Reseba – The Dark Wind
Directed by Hussein Hassan
Muhr Award: Best Fiction Feature, 2016 Dubai International Film Festival
As the full repercussions of President Trump’s travel ban come to light in the States, the refugee crisis in the Middle East continues unabated and its complex nature perpetually maligned in the global media. What gets lost in the mix is a portrait of the people actually affected and that is precisely what director Hussein Hassan and co-writer/producer Mehmat Aktas grace us with in this heart-wrenching “ripped from the headlines” indie narrative drama. In fact, its recent North American premiere at the Miami Film Festival occurred without Hassan’s presence after he withdrew his visa application in an act of peaceful protest.
Based on true events in 2014 when ISIS terrorists invaded the Shingal region in Iraqi Kurdistan and persecuted the Yezidi, a non-Muslim ethnic minority, razing their community and kidnapping their young women to sell at slave markets, Hassan forgoes abstracted, macro-level storytelling in favor of the concentrated microcosm of a family melodrama and a love story, illuminating the unfaltering resilience of a people long sidelined as collateral damage. We feel the tremendous stakes on the line when the community affair of Reko and Pero’s bittersweet betrothal is disrupted by a terrorist takeover and the couple, their respective families, and their community are forced to flee from gunfire and an uncertain fate. Cinematographer Touraj Aslani lenses with documentary precision scenes of masses and lone figures in landscape shots to intimate moments on real locations (actual refugee camps in Iraqi Kurdistan were used as sets with the participation of the Yezidi community). Reko’s journey through different war zones into Syria to find Pero takes the curtain back for us to reveal unexpected influential players in an absurd war game while action set-pieces and taut suspense give the prestige Hollywood political action thriller (THE HURT LOCKER, ZERO DARK THIRTY) a serious run for its money.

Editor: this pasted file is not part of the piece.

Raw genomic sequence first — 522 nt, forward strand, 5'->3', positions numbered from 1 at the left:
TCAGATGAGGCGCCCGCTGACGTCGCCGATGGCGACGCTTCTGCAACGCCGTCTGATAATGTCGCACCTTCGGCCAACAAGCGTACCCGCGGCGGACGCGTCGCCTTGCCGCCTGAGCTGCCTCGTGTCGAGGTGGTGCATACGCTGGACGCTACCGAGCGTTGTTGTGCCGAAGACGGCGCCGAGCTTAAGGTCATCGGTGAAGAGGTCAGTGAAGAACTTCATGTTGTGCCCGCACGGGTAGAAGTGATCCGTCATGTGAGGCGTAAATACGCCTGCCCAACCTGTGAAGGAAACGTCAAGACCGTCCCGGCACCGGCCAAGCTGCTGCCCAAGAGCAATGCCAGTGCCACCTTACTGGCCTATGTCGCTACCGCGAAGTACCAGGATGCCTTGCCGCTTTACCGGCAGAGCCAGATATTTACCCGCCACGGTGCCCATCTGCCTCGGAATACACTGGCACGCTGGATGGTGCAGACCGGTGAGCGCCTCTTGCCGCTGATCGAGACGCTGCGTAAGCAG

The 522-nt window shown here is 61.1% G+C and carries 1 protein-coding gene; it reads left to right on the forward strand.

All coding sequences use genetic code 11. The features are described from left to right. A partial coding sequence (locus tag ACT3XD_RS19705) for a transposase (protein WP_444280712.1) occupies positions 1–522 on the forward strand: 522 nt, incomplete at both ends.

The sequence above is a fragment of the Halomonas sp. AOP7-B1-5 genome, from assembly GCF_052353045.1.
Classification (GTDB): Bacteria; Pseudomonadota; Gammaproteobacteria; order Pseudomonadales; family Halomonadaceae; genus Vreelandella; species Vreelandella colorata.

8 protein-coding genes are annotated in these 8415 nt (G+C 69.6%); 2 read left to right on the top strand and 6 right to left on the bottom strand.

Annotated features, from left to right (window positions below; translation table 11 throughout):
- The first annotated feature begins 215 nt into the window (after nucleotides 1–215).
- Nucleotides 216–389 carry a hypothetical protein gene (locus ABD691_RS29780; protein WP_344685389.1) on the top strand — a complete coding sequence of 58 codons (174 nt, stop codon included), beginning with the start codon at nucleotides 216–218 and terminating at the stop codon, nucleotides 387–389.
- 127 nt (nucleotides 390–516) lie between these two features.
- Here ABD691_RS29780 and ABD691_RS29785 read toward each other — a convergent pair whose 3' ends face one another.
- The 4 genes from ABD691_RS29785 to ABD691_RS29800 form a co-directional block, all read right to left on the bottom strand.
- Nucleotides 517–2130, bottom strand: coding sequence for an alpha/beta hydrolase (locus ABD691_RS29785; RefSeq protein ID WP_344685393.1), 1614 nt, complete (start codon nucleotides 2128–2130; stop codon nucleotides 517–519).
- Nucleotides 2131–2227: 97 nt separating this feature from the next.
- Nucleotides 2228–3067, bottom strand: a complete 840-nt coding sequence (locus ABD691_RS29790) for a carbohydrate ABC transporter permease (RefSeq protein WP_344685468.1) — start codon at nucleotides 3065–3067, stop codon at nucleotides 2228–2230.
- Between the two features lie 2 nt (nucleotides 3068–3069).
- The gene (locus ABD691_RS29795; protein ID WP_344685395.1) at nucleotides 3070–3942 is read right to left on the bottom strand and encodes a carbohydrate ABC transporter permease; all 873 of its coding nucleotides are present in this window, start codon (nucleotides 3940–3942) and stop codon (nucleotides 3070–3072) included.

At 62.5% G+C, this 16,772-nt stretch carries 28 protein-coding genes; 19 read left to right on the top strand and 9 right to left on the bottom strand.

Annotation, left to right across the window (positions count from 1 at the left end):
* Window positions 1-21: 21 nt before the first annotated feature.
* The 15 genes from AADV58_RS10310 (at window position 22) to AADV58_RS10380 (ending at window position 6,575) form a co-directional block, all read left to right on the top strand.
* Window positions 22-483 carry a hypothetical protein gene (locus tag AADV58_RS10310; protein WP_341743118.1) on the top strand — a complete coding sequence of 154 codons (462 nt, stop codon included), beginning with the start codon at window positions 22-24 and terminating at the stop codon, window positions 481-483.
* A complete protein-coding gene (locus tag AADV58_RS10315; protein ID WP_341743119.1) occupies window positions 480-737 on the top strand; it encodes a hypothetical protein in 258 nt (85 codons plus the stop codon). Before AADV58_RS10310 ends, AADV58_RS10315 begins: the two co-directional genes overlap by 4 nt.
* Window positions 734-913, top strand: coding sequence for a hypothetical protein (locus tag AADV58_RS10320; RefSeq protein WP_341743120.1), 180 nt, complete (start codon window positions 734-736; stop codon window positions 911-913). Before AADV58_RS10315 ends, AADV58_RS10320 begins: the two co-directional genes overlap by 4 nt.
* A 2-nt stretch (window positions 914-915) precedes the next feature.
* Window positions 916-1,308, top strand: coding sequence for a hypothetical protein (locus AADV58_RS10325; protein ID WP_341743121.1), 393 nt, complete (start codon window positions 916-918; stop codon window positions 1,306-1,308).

The couple’s reunion, however, sets into motion the crux of the story: the revelation and escalation of Pero’s deep-seated trauma. The ripple effect of her violation tests both community and religious mores as her erratic behavior and victim status stigmize her as a bride-to-be and a good daughter of her people. Here, the actors’ various looks and the intimate camerawork convey brilliant, epic-scale emotions nearly rendering dialogue superfluous. Despite Reko and her family’s unwavering love, this shell of her former luminous self serves as an indictment of war’s unequivocal cruelty.
— Lindy Leong
Community Partner: Coalition to Abolish Slavery and Trafficking (CAST)
HUSSEIN HASSAN is a Kurdish director, writer and actor. His first feature film NARCISSUS BLOSSOM (2006) was screened at the PANORAMA section at the 56th Internationale Filmfestspiele Berlin and at the Toronto International Film Festival. The film was awarded with the Amnesty International Film Prize at the Berlinale. In 2009 Hassan finished his second feature film as writer and director called HERMAN which premiered at Pusan International Film Festival.
Producer: Mehmet Aktas
Director: Hussein Hassan
Writers: Mehmet Aktas, Hussein Hassan
Cinematographer: Touraj Aslani
Editor: Ebrahim Saeedi